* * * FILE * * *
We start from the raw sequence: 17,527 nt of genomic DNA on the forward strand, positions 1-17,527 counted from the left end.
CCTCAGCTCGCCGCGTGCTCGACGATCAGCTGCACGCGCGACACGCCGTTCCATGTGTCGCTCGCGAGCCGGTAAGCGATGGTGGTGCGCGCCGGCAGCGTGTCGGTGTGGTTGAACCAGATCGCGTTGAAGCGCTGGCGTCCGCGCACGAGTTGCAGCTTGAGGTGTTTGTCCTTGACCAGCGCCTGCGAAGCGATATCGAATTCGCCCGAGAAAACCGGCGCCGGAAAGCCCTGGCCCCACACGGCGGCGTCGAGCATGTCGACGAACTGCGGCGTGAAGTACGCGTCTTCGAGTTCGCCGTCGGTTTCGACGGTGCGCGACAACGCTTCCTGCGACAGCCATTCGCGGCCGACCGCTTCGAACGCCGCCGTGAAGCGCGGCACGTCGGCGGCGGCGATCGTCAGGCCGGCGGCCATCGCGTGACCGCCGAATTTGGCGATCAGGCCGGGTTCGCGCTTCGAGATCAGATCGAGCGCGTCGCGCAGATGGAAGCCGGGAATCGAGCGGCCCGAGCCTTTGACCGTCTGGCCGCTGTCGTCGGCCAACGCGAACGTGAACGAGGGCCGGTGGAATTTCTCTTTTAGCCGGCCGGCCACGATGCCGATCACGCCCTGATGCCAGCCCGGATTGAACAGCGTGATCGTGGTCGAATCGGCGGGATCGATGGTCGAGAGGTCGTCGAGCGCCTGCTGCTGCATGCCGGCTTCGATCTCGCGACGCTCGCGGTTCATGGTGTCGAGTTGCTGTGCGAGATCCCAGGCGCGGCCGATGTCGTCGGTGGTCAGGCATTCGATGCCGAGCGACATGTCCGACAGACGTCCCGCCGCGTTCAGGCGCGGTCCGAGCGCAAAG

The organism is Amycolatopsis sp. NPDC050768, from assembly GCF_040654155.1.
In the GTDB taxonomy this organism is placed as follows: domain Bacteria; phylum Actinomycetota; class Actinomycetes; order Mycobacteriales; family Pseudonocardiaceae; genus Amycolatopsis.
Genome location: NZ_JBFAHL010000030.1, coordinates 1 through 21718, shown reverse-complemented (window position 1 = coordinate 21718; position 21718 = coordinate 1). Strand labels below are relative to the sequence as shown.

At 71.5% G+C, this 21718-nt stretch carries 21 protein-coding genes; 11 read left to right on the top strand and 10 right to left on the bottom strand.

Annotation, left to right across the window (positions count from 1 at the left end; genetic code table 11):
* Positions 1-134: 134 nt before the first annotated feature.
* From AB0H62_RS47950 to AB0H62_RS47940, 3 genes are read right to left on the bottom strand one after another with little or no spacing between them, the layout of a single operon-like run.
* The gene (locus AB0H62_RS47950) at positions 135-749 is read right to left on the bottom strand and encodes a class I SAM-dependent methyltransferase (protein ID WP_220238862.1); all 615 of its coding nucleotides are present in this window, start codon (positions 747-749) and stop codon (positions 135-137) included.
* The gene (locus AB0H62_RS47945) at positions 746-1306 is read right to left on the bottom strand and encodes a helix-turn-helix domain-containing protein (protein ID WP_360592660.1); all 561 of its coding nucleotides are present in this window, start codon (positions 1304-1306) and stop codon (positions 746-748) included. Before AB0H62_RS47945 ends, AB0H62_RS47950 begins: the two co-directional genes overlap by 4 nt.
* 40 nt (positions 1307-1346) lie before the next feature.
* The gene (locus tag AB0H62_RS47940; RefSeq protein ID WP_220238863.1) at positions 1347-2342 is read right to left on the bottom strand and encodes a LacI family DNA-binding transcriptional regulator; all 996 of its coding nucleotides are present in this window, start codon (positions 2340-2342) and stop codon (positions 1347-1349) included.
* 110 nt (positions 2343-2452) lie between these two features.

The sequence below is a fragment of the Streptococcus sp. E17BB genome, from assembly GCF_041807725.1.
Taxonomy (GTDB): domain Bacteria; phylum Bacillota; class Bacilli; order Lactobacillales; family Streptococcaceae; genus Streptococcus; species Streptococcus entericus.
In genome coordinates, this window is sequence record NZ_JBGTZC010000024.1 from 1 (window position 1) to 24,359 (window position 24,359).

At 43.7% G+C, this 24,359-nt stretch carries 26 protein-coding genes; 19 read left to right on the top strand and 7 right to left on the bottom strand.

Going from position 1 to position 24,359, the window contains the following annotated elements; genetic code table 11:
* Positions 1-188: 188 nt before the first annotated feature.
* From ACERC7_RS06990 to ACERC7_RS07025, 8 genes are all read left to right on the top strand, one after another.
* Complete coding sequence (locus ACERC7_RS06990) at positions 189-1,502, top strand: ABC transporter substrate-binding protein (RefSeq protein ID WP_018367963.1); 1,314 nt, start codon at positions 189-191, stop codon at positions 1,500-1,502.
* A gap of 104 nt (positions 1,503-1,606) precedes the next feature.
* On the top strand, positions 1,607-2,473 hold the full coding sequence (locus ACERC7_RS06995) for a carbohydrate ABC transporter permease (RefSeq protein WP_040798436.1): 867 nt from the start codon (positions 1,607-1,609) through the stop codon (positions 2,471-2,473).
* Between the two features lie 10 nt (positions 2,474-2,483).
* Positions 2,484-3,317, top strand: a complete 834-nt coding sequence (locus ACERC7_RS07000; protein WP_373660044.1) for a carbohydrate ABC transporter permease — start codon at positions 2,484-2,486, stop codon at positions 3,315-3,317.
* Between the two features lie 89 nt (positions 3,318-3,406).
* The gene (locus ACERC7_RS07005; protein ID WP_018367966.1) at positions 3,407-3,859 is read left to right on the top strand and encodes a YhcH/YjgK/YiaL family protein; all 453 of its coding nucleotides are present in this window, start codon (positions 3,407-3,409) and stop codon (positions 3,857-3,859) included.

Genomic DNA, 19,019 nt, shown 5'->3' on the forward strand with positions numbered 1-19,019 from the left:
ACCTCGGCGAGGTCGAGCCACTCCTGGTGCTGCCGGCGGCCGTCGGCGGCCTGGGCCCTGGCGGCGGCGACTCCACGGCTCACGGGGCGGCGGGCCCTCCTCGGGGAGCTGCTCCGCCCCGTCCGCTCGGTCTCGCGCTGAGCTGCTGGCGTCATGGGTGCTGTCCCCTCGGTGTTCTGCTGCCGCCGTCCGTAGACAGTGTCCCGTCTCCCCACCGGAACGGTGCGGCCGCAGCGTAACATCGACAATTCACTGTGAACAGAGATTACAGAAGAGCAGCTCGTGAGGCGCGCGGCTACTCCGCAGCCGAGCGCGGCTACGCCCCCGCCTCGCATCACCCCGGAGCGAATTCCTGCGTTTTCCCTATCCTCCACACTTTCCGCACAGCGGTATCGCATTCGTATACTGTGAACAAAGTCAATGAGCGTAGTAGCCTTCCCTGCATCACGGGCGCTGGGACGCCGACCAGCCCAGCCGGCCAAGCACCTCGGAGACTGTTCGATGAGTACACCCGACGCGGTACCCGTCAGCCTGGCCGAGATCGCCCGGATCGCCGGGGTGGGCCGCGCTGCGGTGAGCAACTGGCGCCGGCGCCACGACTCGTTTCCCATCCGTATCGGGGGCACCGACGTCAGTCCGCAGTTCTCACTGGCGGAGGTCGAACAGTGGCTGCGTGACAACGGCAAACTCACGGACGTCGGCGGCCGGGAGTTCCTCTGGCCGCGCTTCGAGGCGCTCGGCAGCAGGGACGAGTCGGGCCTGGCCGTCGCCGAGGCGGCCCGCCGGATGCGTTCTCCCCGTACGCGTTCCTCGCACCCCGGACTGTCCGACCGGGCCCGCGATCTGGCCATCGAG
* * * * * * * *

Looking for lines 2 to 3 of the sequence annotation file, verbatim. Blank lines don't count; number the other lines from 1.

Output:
CCTCAGCTCGCCGCGTGCTCGACGATCAGCTGCACGCGCGACACGCCGTTCCATGTGTCGCTCGCGAGCCGGTAAGCGATGGTGGTGCGCGCCGGCAGCGTGTCGGTGTGGTTGAACCAGATCGCGTTGAAGCGCTGGCGTCCGCGCACGAGTTGCAGCTTGAGGTGTTTGTCCTTGACCAGCGCCTGCGAAGCGATATCGAATTCGCCCGAGAAAACCGGCGCCGGAAAGCCCTGGCCCCACACGGCGGCGTCGAGCATGTCGACGAACTGCGGCGTGAAGTACGCGTCTTCGAGTTCGCCGTCGGTTTCGACGGTGCGCGACAACGCTTCCTGCGACAGCCATTCGCGGCCGACCGCTTCGAACGCCGCCGTGAAGCGCGGCACGTCGGCGGCGGCGATCGTCAGGCCGGCGGCCATCGCGTGACCGCCGAATTTGGCGATCAGGCCGGGTTCGCGCTTCGAGATCAGATCGAGCGCGTCGCGCAGATGGAAGCCGGGAATCGAGCGGCCCGAGCCTTTGACCGTCTGGCCGCTGTCGTCGGCCAACGCGAACGTGAACGAGGGCCGGTGGAATTTCTCTTTTAGCCGGCCGGCCACGATGCCGATCACGCCCTGATGCCAGCCCGGATTGAACAGCGTGATCGTGGTCGAATCGGCGGGATCGATGGTCGAGAGGTCGTCGAGCGCCTGCTGCTGCATGCCGGCTTCGATCTCGCGACGCTCGCGGTTCATGGTGTCGAGTTGCTGTGCGAGATCCCAGGCGCGGCCGATGTCGTCGGTGGTCAGGCATTCGATGCCGAGCGACATGTCCGACAGACGTCCCGCCGCGTTCAGGCGCGGTCCGAGCGCAAAG

The organism is Amycolatopsis sp. NPDC050768, from assembly GCF_040654155.1.